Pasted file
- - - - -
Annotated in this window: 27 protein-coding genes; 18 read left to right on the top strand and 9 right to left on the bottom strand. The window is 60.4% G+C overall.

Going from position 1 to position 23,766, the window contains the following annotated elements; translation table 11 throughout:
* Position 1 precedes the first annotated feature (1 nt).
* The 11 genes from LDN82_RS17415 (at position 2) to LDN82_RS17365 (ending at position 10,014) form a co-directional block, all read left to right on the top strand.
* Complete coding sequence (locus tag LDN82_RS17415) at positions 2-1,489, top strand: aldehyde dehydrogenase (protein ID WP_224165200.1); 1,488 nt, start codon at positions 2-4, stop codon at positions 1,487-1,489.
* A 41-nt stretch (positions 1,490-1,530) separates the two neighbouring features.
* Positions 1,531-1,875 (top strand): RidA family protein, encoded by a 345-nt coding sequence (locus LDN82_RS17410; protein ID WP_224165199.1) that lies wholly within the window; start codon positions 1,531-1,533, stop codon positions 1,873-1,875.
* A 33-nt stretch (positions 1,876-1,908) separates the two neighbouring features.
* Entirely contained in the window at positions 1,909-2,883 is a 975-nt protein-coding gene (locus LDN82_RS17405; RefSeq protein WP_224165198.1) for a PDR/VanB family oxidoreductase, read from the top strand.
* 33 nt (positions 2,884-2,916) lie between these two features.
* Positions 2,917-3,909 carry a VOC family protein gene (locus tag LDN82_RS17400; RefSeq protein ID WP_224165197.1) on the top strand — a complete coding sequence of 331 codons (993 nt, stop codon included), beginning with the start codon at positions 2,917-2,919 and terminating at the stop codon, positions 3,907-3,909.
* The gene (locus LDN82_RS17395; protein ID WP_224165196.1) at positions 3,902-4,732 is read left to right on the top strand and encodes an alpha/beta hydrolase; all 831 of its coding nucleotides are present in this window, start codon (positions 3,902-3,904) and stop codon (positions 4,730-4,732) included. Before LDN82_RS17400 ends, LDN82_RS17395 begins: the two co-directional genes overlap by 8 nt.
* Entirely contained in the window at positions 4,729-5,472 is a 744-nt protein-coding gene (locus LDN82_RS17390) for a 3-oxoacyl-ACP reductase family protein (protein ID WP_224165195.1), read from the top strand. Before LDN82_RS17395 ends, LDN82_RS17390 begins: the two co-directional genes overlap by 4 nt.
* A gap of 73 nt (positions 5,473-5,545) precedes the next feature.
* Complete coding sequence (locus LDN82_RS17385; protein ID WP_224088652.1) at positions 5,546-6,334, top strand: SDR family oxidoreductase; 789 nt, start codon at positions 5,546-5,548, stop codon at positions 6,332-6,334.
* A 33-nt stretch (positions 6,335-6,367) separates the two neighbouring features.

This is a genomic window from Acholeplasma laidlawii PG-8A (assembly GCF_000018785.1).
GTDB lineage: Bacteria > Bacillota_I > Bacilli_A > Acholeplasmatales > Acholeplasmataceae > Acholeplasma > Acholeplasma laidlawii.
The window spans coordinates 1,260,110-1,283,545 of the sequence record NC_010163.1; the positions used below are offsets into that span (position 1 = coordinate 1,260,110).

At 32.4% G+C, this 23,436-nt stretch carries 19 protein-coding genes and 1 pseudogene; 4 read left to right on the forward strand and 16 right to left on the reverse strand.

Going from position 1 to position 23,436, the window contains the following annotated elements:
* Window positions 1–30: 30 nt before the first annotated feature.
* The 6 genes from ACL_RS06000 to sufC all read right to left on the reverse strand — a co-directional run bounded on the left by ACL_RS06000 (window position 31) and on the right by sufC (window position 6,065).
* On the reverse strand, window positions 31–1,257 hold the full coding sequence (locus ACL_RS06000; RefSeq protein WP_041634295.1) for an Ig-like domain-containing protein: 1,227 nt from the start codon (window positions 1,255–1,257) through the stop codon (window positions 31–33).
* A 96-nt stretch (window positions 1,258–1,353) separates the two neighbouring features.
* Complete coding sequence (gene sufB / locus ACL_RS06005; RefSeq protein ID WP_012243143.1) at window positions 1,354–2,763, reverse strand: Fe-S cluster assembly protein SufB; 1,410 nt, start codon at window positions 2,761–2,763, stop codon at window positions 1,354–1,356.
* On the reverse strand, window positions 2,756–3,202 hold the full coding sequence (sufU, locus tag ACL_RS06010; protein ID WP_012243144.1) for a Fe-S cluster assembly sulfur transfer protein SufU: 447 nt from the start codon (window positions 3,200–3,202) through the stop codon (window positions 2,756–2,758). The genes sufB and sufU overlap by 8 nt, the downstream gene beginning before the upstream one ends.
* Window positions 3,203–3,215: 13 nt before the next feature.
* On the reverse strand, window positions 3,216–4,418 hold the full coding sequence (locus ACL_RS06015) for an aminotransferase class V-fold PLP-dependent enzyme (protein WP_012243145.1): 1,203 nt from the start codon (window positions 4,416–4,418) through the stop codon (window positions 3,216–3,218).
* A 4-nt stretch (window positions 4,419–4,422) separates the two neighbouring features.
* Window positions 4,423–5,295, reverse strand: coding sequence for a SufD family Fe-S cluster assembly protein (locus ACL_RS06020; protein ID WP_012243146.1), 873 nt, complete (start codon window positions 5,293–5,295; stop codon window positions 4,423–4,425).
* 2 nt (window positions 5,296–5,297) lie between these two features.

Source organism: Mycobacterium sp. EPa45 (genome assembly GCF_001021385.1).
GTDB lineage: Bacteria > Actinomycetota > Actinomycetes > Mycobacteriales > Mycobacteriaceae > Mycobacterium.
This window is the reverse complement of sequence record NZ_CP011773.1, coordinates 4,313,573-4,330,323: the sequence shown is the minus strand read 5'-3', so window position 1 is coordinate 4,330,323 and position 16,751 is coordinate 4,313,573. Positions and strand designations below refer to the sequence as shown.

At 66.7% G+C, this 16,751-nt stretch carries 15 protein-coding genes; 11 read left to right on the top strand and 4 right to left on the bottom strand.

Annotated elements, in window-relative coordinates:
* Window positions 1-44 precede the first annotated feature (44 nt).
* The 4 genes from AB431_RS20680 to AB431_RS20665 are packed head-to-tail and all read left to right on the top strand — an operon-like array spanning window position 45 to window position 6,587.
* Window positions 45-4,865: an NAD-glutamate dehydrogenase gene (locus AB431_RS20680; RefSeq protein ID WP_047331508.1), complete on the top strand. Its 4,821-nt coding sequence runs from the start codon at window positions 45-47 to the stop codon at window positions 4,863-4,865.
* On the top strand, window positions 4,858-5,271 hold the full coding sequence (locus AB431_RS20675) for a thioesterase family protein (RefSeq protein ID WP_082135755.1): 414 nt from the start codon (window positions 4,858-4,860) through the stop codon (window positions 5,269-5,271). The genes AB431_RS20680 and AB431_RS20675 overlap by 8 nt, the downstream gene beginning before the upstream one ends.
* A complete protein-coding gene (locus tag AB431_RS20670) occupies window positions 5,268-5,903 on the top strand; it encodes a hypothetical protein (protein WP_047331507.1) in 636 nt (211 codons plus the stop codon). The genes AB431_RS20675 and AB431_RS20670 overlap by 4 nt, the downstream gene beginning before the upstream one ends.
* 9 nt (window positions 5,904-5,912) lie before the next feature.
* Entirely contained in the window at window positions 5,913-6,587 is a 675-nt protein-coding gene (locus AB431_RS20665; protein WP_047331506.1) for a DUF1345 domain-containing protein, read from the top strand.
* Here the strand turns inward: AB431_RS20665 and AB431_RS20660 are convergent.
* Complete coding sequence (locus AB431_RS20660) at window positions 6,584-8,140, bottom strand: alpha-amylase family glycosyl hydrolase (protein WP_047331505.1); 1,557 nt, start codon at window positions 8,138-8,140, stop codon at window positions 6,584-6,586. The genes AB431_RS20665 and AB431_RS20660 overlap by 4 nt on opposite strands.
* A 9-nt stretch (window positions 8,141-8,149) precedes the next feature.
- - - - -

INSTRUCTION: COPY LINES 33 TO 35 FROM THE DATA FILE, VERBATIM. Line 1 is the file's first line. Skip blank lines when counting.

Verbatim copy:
Source organism: Mycobacterium sp. EPa45 (genome assembly GCF_001021385.1).
GTDB lineage: Bacteria > Actinomycetota > Actinomycetes > Mycobacteriales > Mycobacteriaceae > Mycobacterium.
This window is the reverse complement of sequence record NZ_CP011773.1, coordinates 4,313,573-4,330,323: the sequence shown is the minus strand read 5'-3', so window position 1 is coordinate 4,330,323 and position 16,751 is coordinate 4,313,573. Positions and strand designations below refer to the sequence as shown.